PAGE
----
NCSC exposes Russian cyber attacks on UK political processes

The UK’s National Cyber Security Centre (NCSC), working alongside international allies, has called out a series of sustained and, as-yet, unsuccessful attempts by Russian state-backed cyber actors to interfere in British politics and democratic processes, attributing the group responsible to Centre 18 of Russia’s Federal Security Service (FSB), the main successor agency to the Cold War KGB.

The NCSC, and its Five Eyes allies, had previously published an advisory on the group in question’s alleged activity in January 2023, but are now able to firmly attribute the campaign. They have designated the group Star Blizzard – although it has previously gone by many other names, including Cold River and Seaborgium.

Its activities have included the targeting of high-profile individuals spear phishing in a sustained campaign dating back almost a decade, the compromise of UK-US trade documents leaked before the 2019 General Election, and a cyber attack on the Institute for Statecraft anti-disinformation think tank and its founder.

Among some of its more prominent victims was a former MI6 chief who, as previously reported by Computer Weekly, saw his emails hacked and communications, including details of his involvement with a group of prominent individuals pushing for a hard Brexit, exposed.

It has also targeted universities, journalists, public sector bodies, non-governmental organisations (NGOs) and other civil society organisations.

Its ultimate aim is to selectively leak information obtained through cyber espionage and amplify its release in line with Russia’s geopolitical goals, or to undermine trust in UK politics.

“Defending our democratic processes is an absolute priority for the NCSC and we condemn any attempt which seeks to interfere or undermine our values,” said NCSC operations director Paul Chichester.

“Russia’s use of cyber operations to further its attempts at political interference is wholly unacceptable, and we are resolute in calling out this pattern of activity with our partners. Individuals and organisations which play an important role in our democracy must bolster their security and we urge them to follow the recommended steps in our guidance to help prevent compromises.”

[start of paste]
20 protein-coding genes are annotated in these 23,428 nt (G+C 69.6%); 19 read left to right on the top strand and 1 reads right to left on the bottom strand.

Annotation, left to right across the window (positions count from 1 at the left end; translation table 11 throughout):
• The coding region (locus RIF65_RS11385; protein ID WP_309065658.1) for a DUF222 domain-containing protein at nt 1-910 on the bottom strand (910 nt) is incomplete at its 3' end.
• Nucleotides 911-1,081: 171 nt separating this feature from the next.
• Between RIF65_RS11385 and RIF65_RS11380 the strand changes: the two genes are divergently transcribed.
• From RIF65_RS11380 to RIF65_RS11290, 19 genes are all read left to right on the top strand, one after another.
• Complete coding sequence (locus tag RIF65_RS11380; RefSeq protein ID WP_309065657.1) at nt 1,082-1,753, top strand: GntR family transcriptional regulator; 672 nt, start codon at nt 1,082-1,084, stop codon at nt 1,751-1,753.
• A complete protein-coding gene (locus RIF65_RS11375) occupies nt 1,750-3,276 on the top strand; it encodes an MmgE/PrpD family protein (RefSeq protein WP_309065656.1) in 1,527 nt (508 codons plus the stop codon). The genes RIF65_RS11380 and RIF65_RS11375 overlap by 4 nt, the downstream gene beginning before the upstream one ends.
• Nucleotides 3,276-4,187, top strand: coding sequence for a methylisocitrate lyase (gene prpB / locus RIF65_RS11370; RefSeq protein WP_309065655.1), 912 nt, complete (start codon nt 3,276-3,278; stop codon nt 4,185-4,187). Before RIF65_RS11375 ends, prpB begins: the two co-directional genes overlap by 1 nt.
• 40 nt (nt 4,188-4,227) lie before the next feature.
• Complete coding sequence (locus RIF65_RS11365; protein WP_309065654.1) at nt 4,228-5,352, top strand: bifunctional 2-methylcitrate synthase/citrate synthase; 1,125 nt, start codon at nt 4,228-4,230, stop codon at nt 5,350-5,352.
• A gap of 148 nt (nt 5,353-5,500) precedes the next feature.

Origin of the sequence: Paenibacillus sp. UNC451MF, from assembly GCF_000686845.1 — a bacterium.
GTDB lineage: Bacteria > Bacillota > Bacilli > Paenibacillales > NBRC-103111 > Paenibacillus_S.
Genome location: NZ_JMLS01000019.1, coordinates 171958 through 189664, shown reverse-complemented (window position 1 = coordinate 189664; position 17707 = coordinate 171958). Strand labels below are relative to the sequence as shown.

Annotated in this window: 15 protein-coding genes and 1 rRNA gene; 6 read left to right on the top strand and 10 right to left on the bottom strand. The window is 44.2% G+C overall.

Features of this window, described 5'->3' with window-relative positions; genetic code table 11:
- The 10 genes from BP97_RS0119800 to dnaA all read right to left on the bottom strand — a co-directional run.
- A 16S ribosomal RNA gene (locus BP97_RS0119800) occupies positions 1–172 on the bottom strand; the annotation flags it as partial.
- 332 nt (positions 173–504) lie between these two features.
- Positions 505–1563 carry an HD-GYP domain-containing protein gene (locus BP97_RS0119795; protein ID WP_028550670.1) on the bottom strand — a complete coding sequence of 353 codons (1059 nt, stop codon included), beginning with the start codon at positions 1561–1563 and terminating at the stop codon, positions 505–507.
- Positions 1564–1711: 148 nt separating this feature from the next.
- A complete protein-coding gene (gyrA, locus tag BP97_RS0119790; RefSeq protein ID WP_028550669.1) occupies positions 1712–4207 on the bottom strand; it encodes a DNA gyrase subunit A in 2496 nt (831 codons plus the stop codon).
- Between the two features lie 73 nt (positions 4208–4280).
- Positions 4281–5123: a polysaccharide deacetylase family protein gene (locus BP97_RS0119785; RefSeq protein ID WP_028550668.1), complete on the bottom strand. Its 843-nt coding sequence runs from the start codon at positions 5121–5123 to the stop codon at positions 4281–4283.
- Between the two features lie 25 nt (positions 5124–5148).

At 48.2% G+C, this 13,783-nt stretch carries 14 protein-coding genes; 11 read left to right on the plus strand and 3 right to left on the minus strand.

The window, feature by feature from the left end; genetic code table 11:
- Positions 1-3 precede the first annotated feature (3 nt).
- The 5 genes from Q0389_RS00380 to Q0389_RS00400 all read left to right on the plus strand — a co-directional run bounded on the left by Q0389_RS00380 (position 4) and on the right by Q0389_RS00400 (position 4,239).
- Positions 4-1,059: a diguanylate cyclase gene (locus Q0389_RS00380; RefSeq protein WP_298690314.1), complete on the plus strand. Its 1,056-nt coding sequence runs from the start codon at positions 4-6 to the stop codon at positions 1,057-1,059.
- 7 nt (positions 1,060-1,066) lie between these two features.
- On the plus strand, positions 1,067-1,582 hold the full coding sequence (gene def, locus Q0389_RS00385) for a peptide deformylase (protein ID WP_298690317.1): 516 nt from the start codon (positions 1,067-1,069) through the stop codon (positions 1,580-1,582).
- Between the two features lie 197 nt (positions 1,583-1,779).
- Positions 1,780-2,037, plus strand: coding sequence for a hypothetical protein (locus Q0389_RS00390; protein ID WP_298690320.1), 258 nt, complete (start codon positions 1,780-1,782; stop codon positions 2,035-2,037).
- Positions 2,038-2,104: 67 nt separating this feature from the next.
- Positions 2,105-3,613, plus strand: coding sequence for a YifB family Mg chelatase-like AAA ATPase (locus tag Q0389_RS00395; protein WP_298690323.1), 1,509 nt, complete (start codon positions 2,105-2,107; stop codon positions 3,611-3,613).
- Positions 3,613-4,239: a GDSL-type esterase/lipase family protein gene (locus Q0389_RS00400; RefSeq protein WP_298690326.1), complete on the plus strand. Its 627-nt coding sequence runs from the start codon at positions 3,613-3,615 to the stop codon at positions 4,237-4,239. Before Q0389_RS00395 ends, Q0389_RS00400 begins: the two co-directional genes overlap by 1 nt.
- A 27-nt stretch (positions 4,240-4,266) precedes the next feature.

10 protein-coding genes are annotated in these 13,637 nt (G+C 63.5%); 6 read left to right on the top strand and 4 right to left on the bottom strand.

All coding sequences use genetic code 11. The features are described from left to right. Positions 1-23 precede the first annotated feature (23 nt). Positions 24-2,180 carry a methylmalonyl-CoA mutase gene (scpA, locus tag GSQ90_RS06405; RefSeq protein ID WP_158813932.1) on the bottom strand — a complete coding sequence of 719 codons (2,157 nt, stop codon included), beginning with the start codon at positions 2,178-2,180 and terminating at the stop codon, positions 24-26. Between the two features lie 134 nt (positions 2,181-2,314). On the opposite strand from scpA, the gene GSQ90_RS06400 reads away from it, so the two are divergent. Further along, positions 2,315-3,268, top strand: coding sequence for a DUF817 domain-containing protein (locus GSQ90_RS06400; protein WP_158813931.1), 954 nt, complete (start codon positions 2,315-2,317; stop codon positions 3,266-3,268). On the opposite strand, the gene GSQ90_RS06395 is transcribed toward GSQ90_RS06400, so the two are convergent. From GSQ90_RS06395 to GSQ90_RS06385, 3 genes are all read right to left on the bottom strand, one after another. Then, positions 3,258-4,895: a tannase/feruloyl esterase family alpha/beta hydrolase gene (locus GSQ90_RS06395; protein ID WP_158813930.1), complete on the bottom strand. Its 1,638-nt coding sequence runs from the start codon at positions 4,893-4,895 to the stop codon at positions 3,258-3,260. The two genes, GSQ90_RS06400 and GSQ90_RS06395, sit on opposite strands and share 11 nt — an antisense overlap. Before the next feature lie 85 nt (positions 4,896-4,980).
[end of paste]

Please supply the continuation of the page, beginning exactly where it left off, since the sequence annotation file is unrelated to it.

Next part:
The NCSC is today issuing revised guidance to help individuals at high risk of compromise put measures in place to protect their devices and online accounts, including taking steps to set up multifactor authentication (MFA), improve credential hygiene and install security updates to their devices.

James Babbage, National Crime Agency (NCA) director general for threats, said: “The sanctions announced today are the result of a lengthy and complex investigation by the NCA, demonstrating that hostile Russian cyber actors were behind repeated, targeted attacks designed to undermine the UK.

“This action sends a clear message to criminals targeting the UK wherever in the world they may be; we know who they are, they are not immune to our action, and we will not stop in our efforts to disrupt them,” he said. “Alongside our partners, we are determined to hold to account those who seek to threaten our national security and undermine democracy.”

Rafe Pilling of Secureworks’ Counter Threat Unit (CTU), which tracks Star Blizzard as Iron Frontier, said: “Cyber espionage has one aim: support intelligence gathering. That can be to assist domestic programs, advance political agendas or spread disinformation. Targeting MPs, NGOs, civil servants and journalists are directly aligned with these aims. Iron Frontier is directly affiliated with the FSB.

“The group has a masterful command of all the elements needed for a successful spear phishing attack, building trust with their victim to increase the chances of successfully stealing their credentials. Iron Frontier has honed its craft over the past eight years to become a sophisticated operator.”

Pilling said the group was particularly adept at playing a long game, taking its time to conduct reconnaissance and establishing convincing, multi-pronged spear phishing attacks that frequently employ fake social media accounts and other methods to build a direct personal rapport with its victims.

Its capabilities have so far been limited to open source phishing frameworks and offensive security tools, said Pilling, and its domain name and SSL certificate infrastructure is often observable due to the group’s regular use of hyphenated names using IT-related terms.


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